Burma: Time for a New Approach
Ralph A. Cossa (President of the Pacific Forum CSIS)
Burma and Aung Sang Suu Kyi are once again in the headlines, for all the wrong reasons. We may never really know why some foolish American, identified as John Yettaw from Missouri, put himself and Daw Suu Kyi in jeopardy by intruding uninvited into the compound where she has been kept under house arrest for years. It already seems clear that the ruling junta will use this incident to justify keeping her under house arrest or worse - her period of detention was supposed to officially end soon, but few doubted that the junta would come up with some reason to keep her imprisoned. The international response has been predictable. But, demanding Aung San Suu Kyi's release is not a strategy and focusing exclusively on her, as important and symbolic as she is, will not lead to a solution.
As Secretary of State Hillary Clinton recently observed, U.S. policy toward Burma, as followed by her husband's administration and by the Bush administrations that came before and afterwards, is not working: "Clearly, the path we have taken in imposing sanctions hasn't influenced the Burmese junta," she noted during her mid-February visit to Indonesia. She is, of course, absolutely right.
Before those in Southeast Asia and elsewhere start a chorus of "I told you so," however, Secretary Clinton also observed, equally correctly, that the policy followed by Burma's Southeast Asian neighbors had likewise failed to bring about much needed and promised reform in one of the world's few remaining totally despotic nations - in Asia, only North Korea rivals Burma for top position.
The U.S. position toward Burma has long been one of total isolation and strict sanctions until such time as the ruling junta recognizes the results of the 1990 election which should have brought Nobel Laureate Aung Sung Suu Kyi's National League for Democracy (NLD) to power. This is simply not going to happen. Meanwhile, the 10-nation Association of Southeast Asian Nations (ASEAN), whose image is burdened by having Myanmar - the name preferred by Burma and it neighbors - as a member has argued that "constructive engagement" is the best path to reform. The ruling junta has thus far successfully resisted both approaches and seems oblivious to the embarrassment it is heaping upon its neighbors and itself.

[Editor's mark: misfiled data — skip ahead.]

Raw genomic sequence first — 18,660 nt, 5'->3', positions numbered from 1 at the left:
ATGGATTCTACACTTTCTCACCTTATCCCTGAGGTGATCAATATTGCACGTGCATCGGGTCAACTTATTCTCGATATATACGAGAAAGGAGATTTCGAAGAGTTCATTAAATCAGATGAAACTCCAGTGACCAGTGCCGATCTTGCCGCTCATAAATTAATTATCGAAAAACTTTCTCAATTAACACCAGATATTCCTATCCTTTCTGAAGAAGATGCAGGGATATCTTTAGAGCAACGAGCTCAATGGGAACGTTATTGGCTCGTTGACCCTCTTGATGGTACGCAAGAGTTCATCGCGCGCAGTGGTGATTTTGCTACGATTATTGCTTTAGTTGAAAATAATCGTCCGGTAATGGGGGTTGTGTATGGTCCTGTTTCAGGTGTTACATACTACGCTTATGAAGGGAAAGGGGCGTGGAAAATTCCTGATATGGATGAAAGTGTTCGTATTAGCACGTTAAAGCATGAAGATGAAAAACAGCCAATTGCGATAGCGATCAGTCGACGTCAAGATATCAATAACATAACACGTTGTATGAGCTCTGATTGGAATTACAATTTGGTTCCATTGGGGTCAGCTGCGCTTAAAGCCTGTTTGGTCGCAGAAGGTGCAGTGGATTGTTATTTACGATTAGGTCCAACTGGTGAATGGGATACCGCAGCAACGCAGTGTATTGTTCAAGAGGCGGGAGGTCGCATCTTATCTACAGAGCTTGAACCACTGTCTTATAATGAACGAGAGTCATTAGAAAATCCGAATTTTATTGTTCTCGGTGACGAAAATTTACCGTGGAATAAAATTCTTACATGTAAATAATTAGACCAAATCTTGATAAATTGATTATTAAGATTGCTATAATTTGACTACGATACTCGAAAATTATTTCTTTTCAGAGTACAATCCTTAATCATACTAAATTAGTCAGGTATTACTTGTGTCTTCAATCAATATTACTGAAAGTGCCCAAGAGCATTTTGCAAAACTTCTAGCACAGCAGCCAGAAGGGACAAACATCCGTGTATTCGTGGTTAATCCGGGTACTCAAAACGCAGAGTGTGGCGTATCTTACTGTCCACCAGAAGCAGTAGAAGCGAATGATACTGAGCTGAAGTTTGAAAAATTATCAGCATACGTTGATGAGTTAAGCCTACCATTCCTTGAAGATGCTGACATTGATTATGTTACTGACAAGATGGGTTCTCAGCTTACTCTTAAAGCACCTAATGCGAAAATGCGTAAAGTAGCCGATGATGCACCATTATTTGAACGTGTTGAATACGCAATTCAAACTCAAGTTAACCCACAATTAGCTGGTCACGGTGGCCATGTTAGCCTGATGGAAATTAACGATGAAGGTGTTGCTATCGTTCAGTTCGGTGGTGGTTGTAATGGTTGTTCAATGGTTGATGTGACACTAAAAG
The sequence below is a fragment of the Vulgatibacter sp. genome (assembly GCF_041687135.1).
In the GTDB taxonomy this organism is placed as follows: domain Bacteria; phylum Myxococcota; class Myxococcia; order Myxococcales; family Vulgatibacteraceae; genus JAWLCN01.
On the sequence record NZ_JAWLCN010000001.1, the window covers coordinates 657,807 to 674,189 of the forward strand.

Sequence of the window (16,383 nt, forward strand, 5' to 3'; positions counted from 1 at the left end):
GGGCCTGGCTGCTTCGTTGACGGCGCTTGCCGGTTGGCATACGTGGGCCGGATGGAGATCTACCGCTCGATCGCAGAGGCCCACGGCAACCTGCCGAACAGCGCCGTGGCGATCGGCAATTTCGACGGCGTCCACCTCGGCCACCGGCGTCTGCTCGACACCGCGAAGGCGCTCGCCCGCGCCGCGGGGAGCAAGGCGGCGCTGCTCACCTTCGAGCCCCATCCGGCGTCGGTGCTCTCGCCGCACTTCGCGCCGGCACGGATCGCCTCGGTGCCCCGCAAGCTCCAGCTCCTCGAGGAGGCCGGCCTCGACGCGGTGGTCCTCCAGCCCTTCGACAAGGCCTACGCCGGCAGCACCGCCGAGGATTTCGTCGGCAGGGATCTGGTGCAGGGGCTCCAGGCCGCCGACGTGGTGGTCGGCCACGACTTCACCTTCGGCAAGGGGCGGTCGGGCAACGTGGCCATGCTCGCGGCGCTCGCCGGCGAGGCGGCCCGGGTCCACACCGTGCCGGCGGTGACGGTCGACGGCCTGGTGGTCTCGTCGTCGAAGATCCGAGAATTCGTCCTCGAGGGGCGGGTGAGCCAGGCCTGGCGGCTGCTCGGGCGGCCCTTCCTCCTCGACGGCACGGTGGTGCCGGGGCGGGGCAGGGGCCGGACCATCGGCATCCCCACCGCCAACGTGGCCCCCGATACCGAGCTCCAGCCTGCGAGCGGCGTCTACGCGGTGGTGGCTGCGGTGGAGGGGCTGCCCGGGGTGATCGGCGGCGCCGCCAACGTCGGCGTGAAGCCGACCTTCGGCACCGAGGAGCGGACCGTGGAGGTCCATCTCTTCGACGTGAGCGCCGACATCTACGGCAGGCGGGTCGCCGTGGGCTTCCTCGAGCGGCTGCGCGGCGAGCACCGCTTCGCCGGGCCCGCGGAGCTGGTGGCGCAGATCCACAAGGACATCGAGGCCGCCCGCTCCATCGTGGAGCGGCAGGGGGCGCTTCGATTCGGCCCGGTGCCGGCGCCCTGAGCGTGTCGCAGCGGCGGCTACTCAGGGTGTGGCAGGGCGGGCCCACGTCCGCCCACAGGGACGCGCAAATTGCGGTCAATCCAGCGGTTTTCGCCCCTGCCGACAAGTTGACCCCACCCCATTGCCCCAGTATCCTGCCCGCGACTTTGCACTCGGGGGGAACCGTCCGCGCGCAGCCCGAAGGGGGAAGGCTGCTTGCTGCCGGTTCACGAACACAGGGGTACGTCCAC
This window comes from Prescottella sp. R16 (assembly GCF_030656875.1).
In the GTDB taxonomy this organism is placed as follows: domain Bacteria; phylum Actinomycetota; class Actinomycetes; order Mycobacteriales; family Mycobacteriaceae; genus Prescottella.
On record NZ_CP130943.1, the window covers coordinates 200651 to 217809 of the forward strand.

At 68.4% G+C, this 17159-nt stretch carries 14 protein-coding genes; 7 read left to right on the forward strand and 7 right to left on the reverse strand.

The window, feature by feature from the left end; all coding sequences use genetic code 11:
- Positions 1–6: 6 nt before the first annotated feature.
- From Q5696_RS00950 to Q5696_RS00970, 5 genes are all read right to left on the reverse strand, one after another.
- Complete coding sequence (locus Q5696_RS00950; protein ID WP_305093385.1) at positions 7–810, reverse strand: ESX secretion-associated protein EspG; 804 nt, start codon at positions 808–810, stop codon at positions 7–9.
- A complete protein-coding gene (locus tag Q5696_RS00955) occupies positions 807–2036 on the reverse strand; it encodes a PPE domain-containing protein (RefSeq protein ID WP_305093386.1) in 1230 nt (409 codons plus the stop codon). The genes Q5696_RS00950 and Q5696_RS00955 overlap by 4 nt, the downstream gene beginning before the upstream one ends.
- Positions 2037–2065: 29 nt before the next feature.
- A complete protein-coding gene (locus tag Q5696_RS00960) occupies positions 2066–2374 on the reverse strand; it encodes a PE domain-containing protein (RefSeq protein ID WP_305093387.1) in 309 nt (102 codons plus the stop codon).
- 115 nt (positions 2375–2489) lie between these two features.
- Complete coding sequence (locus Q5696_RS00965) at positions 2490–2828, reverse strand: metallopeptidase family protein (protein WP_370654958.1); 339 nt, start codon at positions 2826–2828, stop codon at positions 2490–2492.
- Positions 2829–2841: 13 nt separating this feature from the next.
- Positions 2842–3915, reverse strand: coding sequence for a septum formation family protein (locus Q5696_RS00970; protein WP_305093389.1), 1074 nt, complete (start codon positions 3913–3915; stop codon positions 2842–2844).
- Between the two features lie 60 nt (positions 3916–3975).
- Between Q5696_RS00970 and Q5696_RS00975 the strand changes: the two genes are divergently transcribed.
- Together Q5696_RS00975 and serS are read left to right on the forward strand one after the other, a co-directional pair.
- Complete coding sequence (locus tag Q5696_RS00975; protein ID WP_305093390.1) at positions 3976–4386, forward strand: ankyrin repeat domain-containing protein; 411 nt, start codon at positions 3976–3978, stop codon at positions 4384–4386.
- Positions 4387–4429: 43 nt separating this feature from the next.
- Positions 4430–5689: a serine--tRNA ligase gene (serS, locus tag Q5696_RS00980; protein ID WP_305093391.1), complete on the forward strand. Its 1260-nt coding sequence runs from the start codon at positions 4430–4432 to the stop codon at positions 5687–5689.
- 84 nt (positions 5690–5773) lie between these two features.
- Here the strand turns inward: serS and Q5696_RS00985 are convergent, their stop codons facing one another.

That a new policy is needed is beyond dispute. What that policy should or will be is far from clear, however. Some have argued that the Six-Party Talks process being used in Northeast Asia to try to bring about Korean Peninsula denuclearization is a possible format to follow. Clinton's Deputy Secretary of State Jim Steinberg has said that the United States wants a "collaborative and constructive" approach on Burma, that avoids a "zero-sum game" approach. However, finding a lowest common denominator among Burma, the rest of ASEAN, China, India, Japan, and the United States (the most frequently referenced six parties) will almost guarantee failure. It also puts Burma too much in the driver's seat; like Pyongyang does at the Six-Party Talks, Rangoon could set the terms of the debate and disrupt the process simply by walking out whenever things are not going completely its way. Besides, China has long demonstrated that when it comes to Burma, Beijing is part of the problem, and not eager to be part of the solution, out of concern for "interfering in [Myanmar's] internal affairs."
Others have argued for business as usual. In a letter to Secretary Clinton, seventeen members of the U.S. Congress, urging her to "join us in standing firmly alongside Aung San Suu Kyi and Burma's democracy movement," reminded her that the lifting of current sanctions against Burma required that the ruling junta - the State Peace and Development Council or SPDC, headed by General Than Shwe - first release all political prisoners (Aung Sang Suu Kyi being first among some 2100 suspected to remain in captivity) and also engage in genuine dialogue with the NLD and with the nation's troubled ethnic nationalities as well. It completely rejects Burma's new constitution and the sham referendum that "endorsed" it as the fraud that they both are. This approach clearly takes the moral high road. But it remains a road to nowhere, proposing a policy that feels good rather than does good.
Finding a middle ground approach toward Burma does not require Washington to abandon its principles. No one expects that the U.S. is going to embrace the junta any time soon. Nor will it (or should it) endorse a referendum whose opponents were not allowed to express opposing views or a constitution that in effect blocks Daw Suu Kyi from ever assuming power (it excludes from national office those with a foreign spouse - her late husband was a British citizen).